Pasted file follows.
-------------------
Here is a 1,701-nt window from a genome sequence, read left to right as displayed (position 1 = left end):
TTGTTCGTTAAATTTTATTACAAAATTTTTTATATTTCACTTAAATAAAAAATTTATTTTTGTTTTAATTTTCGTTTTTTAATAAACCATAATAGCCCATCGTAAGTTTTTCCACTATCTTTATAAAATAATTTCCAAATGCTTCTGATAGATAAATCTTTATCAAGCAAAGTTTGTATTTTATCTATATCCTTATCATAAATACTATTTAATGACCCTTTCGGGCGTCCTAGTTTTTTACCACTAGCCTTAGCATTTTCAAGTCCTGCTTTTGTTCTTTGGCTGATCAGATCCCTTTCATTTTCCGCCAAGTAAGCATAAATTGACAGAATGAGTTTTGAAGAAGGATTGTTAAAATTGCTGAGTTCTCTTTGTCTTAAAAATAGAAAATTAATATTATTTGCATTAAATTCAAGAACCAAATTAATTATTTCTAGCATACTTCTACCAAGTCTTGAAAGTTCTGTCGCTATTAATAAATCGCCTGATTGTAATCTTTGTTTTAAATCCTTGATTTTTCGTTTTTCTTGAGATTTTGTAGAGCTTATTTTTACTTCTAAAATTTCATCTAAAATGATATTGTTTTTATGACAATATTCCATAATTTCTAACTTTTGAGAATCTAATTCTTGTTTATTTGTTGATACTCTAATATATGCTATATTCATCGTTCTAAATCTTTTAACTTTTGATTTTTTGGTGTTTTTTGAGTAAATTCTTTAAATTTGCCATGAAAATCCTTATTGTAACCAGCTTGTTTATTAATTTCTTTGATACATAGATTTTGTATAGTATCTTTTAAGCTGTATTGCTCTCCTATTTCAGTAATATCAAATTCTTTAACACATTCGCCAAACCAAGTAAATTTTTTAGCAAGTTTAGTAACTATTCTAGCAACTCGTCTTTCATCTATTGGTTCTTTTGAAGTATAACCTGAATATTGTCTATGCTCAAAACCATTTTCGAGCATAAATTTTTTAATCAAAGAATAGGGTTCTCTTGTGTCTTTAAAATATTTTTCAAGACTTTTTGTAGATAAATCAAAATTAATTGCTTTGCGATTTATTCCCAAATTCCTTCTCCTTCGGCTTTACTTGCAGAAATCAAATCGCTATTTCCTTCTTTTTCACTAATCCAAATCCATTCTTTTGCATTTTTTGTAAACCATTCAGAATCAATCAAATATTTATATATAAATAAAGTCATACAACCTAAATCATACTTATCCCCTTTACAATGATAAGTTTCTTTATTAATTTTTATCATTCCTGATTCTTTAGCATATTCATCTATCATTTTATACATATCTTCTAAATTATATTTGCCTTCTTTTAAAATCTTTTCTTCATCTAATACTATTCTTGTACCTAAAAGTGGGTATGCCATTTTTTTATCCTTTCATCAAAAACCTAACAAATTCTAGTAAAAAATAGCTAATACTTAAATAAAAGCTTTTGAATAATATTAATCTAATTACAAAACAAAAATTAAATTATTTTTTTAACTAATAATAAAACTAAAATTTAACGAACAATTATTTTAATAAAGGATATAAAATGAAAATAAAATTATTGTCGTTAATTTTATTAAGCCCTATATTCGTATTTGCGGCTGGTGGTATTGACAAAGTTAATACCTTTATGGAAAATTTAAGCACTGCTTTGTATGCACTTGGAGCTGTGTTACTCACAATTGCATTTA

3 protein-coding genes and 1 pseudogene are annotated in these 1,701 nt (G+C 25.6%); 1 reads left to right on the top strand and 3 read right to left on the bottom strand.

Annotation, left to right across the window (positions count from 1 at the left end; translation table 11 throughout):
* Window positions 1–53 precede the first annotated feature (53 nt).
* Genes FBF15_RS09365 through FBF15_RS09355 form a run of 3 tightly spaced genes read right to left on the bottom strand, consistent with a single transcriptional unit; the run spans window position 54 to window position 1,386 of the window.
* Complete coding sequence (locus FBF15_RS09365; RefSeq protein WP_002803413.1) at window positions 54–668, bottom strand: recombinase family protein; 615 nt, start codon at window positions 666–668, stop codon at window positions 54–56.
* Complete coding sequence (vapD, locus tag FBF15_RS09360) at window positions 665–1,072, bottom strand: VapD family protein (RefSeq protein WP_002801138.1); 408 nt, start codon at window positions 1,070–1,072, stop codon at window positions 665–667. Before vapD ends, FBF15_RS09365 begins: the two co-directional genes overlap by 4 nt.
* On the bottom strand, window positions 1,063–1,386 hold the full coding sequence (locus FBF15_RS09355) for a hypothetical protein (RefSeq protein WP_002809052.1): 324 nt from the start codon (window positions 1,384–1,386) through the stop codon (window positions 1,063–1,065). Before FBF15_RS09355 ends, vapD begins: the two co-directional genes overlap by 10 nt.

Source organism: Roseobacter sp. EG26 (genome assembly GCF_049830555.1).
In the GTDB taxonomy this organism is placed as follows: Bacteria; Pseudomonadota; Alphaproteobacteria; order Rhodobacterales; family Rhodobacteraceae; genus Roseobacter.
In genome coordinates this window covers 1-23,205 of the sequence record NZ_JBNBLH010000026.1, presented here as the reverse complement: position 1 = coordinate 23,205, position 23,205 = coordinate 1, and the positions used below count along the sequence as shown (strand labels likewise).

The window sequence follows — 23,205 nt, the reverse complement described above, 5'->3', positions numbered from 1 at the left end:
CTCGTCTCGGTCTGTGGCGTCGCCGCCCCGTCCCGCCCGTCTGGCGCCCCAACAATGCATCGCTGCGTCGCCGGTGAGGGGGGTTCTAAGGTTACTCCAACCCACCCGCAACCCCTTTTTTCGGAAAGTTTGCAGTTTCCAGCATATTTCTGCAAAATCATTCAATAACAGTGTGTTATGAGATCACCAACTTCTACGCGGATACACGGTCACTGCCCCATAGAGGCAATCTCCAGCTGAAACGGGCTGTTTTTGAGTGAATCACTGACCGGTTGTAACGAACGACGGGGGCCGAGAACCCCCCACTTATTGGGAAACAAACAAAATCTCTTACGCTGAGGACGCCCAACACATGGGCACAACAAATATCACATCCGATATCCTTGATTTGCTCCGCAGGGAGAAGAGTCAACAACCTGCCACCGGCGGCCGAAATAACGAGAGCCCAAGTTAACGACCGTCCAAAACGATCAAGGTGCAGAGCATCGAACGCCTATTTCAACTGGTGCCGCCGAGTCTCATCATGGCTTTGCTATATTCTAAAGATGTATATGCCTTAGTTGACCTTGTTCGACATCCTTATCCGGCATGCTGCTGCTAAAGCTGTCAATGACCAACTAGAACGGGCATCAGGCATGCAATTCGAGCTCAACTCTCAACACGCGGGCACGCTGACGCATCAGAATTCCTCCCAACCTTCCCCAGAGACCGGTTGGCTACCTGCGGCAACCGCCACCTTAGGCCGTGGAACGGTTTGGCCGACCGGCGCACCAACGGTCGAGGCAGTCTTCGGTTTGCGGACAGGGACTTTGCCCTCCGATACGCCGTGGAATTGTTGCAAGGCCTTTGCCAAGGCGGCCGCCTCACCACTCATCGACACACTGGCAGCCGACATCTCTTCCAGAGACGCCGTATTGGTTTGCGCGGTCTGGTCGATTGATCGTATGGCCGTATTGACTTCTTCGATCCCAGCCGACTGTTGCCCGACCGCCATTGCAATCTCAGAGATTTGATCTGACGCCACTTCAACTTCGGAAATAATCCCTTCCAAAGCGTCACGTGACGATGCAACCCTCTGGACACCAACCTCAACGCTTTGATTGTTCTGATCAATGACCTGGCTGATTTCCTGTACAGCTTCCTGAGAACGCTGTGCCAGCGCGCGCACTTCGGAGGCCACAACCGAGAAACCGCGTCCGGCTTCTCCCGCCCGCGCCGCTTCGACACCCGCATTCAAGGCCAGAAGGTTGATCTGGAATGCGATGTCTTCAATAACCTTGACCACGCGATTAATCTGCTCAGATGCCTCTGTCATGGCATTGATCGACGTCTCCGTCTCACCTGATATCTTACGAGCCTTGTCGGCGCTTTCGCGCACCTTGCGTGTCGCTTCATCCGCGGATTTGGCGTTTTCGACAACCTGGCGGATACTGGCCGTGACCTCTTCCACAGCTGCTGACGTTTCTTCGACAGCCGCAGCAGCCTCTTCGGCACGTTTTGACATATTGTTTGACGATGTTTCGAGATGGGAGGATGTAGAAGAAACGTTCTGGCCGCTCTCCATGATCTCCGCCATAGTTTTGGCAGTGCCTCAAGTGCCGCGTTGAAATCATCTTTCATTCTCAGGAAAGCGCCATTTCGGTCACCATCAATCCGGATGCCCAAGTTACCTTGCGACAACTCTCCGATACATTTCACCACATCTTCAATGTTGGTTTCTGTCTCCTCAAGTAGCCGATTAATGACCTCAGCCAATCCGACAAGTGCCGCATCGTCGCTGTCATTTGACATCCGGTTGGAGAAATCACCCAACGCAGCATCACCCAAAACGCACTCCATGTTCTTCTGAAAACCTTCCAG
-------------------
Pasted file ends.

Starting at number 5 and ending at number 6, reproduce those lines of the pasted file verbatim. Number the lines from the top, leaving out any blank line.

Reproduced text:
* Window positions 1–53 precede the first annotated feature (53 nt).
* Genes FBF15_RS09365 through FBF15_RS09355 form a run of 3 tightly spaced genes read right to left on the bottom strand, consistent with a single transcriptional unit; the run spans window position 54 to window position 1,386 of the window.